IF you’re a glass half full sort of person, you may well have been cheered by the latest economic data.
Morrisons, which was once described as a “supertanker heading towards an iceberg” by a former aide to Sir Ken Morrison, is now showing many of its rivals a clean pair of heels. Along with Tesco, Bradford-based Morrisons outperformed the other big supermarkets over the last quarter, as its remarkable revival continues under chief executive David Potts.
Morrisons saw sales increase by 2.4 per cent with a resulting market share of 10.4 per cent, according to Kantar Worldpanel. Morrisons’ e-commerce offering has proved particularly popular among younger, more affluent shoppers. This shows that under Mr Potts’ canny leadership, Morrisons is reaching out to a broader range of customers. It would be hard to overstate the role played by Mr Potts in Morrisons’ renaissance.
Four years ago, Morrisons’ former admirers were in despair. The company was forced to issue a huge profit warning, compounding share price falls. Investor confidence was ebbing away. Gimmicks such as machines that sprayed vegetables with a theatrical mist left its long-standing customers feeling perplexed. They just wanted cheap, good quality veg, thank you very much.
The following year, Morrisons turned to Mr Potts, a man with four decades of experience in the retail sector, to stop the rot and return Morrisons to its core values. Mr Potts axed the majority of the management team he inherited and cut head office staff while adding shop floor staff to improve customer service. He also brought back staffed express checkouts and got rid of the complex - and much derided - computerised queue management system.
In years to come, Morrisons will be used as a case study by lecturers at management schools who want to illustrate how a single leader can transform the fortunes of an ailing giant. A corporate supertanker can change course before it is too late, provided bosses confront problems head on.
However, if the supermarket data put a spring in your step, the latest construction industry figures should fill you with dread.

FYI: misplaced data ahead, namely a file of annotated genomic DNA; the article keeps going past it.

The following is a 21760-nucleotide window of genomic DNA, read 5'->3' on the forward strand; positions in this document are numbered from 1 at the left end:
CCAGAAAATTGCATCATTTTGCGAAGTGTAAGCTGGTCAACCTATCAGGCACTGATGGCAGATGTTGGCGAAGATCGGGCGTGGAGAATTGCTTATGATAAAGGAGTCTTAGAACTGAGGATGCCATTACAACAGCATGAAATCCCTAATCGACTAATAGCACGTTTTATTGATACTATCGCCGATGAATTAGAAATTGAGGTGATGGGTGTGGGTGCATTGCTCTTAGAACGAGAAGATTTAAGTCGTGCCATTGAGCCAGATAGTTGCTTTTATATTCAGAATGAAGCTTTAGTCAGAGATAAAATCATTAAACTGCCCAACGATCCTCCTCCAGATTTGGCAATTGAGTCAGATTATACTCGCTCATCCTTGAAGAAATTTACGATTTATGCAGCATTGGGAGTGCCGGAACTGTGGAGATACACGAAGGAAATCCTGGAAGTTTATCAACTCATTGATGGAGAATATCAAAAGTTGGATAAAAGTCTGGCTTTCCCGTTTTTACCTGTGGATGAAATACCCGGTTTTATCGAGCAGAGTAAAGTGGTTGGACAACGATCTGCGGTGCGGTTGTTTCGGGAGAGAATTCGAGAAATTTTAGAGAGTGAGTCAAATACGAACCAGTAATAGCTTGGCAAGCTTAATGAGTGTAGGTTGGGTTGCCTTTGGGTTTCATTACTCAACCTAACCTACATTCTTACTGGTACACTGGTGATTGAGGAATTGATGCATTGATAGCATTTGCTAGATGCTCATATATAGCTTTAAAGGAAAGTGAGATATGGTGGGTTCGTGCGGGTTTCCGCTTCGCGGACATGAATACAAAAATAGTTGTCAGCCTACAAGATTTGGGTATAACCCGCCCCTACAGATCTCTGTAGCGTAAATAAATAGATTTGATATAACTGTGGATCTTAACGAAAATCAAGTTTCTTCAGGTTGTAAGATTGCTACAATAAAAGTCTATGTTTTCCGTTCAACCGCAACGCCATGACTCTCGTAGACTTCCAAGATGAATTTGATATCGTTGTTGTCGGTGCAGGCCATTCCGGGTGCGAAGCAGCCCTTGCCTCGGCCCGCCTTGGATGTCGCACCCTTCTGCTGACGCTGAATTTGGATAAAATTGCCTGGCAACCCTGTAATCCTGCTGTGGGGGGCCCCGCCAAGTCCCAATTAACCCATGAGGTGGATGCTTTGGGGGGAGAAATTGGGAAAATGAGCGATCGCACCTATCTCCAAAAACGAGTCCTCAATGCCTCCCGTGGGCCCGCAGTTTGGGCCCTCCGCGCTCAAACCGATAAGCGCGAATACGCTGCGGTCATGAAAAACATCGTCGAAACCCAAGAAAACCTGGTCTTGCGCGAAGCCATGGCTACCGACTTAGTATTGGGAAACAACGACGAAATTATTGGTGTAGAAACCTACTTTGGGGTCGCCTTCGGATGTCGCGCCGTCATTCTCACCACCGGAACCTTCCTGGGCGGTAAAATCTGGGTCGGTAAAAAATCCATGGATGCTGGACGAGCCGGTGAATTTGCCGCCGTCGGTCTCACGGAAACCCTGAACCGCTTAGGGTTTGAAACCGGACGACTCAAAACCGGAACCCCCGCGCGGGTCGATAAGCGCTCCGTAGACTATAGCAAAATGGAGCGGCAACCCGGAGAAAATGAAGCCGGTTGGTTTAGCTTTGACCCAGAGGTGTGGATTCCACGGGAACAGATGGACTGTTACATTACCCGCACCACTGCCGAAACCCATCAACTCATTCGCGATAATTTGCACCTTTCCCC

The latest PMI data showed the fastest drop in construction activity since July 2016. There can be no doubt the “Beast from the East” was partly responsible for this setback because it forced workers to down tools. But the construction sector faces deeper problems which should worry all of us.
Construction firms’ wages are soaring because of skills shortages while material prices have also been rising steadily since the depreciation of sterling following the EU referendum. This is a horribly uncertain time for the British construction sector, at a time when the economy is crying out for new homes and civil engineering projects. The lack of clarity over the post-Brexit immigration system will surely lead to major projects being cancelled because bosses cannot be certain they will have enough staff. One third of trades people in London, for example, are from EU states.
Many firms have relied on EU labour due to skills shortages in the UK. Will these companies still have access to workers they need after we leave the EU? The industry is demanding answers from Theresa May.
Brian Berry, chief executive of the Federation of Master Builders, said: “The Government must take stock of today’s results and redouble its efforts to provide post-Brexit clarity to businesses.
“We need to know what we can expect from the new immigration system – we need to know what will replace free movement of people.”
March was bleak for the construction sector and the rest of the year could be just as challenging. Around 87 per cent of builders believe material prices will rise in the next six months. So the last thing they need is continued uncertainty over their labour supply. The “Beast from the East” is a paper tiger compared to the threat posed to our builders by the lack of a long term immigration policy.